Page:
Book Review: Eldest by Christopher Paolini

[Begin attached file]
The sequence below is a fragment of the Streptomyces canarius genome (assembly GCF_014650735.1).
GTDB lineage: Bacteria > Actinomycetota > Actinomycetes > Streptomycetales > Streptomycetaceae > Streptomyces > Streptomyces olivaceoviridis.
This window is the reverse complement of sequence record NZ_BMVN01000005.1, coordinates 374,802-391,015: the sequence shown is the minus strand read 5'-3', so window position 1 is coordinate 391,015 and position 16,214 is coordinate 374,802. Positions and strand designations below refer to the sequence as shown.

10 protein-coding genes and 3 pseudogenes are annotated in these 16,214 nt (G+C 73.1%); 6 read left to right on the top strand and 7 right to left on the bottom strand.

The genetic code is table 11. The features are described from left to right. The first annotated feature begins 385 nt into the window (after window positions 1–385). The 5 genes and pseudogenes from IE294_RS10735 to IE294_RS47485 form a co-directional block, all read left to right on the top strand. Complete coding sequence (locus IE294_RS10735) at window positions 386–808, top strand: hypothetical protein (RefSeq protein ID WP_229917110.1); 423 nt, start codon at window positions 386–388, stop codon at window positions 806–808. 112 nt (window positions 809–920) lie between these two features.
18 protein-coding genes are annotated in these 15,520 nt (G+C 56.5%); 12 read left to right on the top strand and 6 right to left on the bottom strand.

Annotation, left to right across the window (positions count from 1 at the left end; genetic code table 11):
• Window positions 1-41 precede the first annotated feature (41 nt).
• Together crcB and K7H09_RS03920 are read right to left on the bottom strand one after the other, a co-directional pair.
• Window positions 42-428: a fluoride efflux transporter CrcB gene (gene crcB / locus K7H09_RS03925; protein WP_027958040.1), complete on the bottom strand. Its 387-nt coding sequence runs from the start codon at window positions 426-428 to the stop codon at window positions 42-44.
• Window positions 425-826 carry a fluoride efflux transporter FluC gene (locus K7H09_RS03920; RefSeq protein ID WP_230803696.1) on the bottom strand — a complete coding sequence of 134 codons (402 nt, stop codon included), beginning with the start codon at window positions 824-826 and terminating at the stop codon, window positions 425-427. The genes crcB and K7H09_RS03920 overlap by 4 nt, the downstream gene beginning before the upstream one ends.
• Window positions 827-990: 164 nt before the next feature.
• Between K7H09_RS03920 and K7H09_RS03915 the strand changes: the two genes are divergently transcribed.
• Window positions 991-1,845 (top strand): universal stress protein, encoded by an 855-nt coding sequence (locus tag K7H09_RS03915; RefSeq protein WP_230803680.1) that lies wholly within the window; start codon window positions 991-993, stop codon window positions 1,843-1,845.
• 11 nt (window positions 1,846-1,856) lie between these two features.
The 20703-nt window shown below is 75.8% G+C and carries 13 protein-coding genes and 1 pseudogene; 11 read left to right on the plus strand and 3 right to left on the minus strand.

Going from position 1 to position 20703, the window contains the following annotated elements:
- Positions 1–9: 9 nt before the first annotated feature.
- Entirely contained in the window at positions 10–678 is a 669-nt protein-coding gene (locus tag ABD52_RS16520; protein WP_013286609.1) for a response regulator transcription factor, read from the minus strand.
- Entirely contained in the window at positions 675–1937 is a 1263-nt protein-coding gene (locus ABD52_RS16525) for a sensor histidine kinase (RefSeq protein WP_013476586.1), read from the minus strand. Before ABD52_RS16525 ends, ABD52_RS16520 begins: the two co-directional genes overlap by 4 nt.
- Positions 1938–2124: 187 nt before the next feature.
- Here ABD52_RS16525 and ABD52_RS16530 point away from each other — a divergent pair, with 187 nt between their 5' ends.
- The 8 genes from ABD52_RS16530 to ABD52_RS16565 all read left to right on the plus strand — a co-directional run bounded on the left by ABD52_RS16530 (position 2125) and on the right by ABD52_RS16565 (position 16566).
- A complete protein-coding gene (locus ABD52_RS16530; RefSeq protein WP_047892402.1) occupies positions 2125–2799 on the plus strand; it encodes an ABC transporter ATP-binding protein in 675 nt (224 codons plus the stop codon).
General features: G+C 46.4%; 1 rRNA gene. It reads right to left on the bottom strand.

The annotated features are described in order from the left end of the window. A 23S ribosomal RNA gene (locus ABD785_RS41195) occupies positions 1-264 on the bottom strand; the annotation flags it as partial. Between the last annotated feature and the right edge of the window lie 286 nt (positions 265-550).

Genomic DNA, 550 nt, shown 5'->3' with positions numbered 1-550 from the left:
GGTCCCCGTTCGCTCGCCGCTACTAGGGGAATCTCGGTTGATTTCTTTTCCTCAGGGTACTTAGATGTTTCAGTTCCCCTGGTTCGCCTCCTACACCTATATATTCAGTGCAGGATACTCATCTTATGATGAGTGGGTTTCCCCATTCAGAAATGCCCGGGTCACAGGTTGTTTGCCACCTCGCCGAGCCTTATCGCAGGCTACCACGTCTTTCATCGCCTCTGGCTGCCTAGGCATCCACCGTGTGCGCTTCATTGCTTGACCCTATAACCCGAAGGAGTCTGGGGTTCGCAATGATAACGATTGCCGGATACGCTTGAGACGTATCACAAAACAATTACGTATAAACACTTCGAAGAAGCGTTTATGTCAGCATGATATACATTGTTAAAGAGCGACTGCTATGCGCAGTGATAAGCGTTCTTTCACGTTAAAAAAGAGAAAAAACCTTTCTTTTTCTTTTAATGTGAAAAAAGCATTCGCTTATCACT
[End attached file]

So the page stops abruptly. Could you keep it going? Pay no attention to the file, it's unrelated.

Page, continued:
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If you consider how strongly I endorsed Eragon – the first book of the Inheritance Trilogy – you might think it odd that it has taken me so long to get around to reading this second book. Written by the same youthful, Montana-based author, Eldest continues to follow the development of its hero from an illiterate, outdoorsy farmboy to a dragon-riding, magic-using, evil-emperor-defying warrior. So why did I hesitate to read it? I don’t know. Perhaps I was afraid – terrified, even – that it wouldn’t measure up to the high standard of Paolini’s debut. In fact, I’ll even admit right now that I was swayed by a couple of strongly-worded internet rumors suggesting that Eldest was a huge failure. And the less-than-terrific movie based on the first book did nothing to encourage me to continue with the series. It was finally my boss’s wife who convinced me that I had to read it. Besides, the final book – Brisingr – is out now, so I may soon know how the whole saga ended. Now that I have read Eldest, I know that those vicious rumors were nothing more than irrational rantings. For I have now seen Paolini continuing to mature as a writer, and Eragon maturing with him. The series continues to draw on a broad background of past fantasy literature – not, as I have seen it unfairly described, in an act of plagiarism, but in a new synthesis and, at times, an homage to books we love. It is evident that Paolini loves them too. And it isn’t just fantasy, either. When he casually dropped a sailor named Bonden into the story, I put the book down and did a little dance in the middle of my living room. Surely, any fantasy author who draws inspiration from Patrick O’Brian deserves the benefit of a doubt! Eragon and his dragon partner Saphira have survived their battle with the tusked Urgals and the demoniac shade Durza. But Eragon has come away from the latter encounter with a crippling injury. Nevertheless, he goes to the enchanted forest of Du Weldenvarden to train among the elves – a highly accelerated training regimen, compressing a decade worth of studies into the months-long warmup to the next battle against the wicked King Galbatorix and his forces. At times, his physical and mental pain brings Eragon to the brink of despair. Meanwhile, he is frustrated in love, constantly provoked by a sparring partner who despises him, and pushed to the limits of his ability and beyond by a master who calls himself the Cripple Who Is Whole. As moving as one may find the transformation that comes over Eragon during the main part of this book, no less compelling is the story of his cousin Roran. Embittered by Eragon’s seemingly cowardly desertion the day their farm was burnt and Roran’s father killed, Roran’s anger grows when his village of Carvahall is threatened by the Empire’s forces. A couple of hideous creatures called the Ra’zac are particularly interested in capturing Roran himself, because of what he may be able to tell them (under unthinkable torture) about Eragon. But the Ra’zac cross the line when they abduct Roran’s fiancee. In a trice, this soft-spoken man of the forest becomes a fiercely driven man of war, leading his small army on a desperate journey over mountains and sea, through breathtaking dangers, until the cousins finally meet on a battlefield. And on that battlefield, Eragon experiences the fulfillment of a prophecy, going all the way back to the first book, that someone in his family will betray him. This middle book is a book about transformations. Some of the transformations – as in the cases of Roran and Eragon – are moving to behold. Others are horrifying; read the book and you’ll know what I mean. Though perhaps Eragon’s personal journey isn’t as thick with thrilling incidents as it was in Book 1 – though at times Roran cuts a more heroic figure – he becomes more and more a force to be reckoned with. And then comes the awful surprise delayed until nearly the last chapter – a surprise you at least partly expect, because of promises made on the front cover. Honestly, I totally expected that surprise, and have dreaded it since witchy-woman Angela’s prophecy in Eragon; but from his vantage point in the center of it all, Eragon had no reason to expect it. And reading the shock in his eyes was just as good as feeling surprised myself. I won’t delay your reading of Eldest any longer, except to warn you that it contains a magical mistake whose results will really creep you out; a battle (also involving magic) that may upset you almost as much as it upsets Eragon himself; and an elven Yoda whose atheistic philosophy of magic sounds, at least at one point, like a “god is not good” tirade by Christopher Hitchens. Mr. Paolini is welcome to his religious (or irreligious) convictions, and I don’t blame him for bringing them to bear on his own fantasy world; I would only warn him that, by demystifying the magic of that world, he risks making it less magical for his readers. Perhaps this only poses a greater challenge to him in making Brisingr a satisfying climax to his trilogy. I think (and hope) he may be up to that challenge. [EDIT: Now it appears that there will be at least a fourth book in this “trilogy.”] Recommended Age: 12+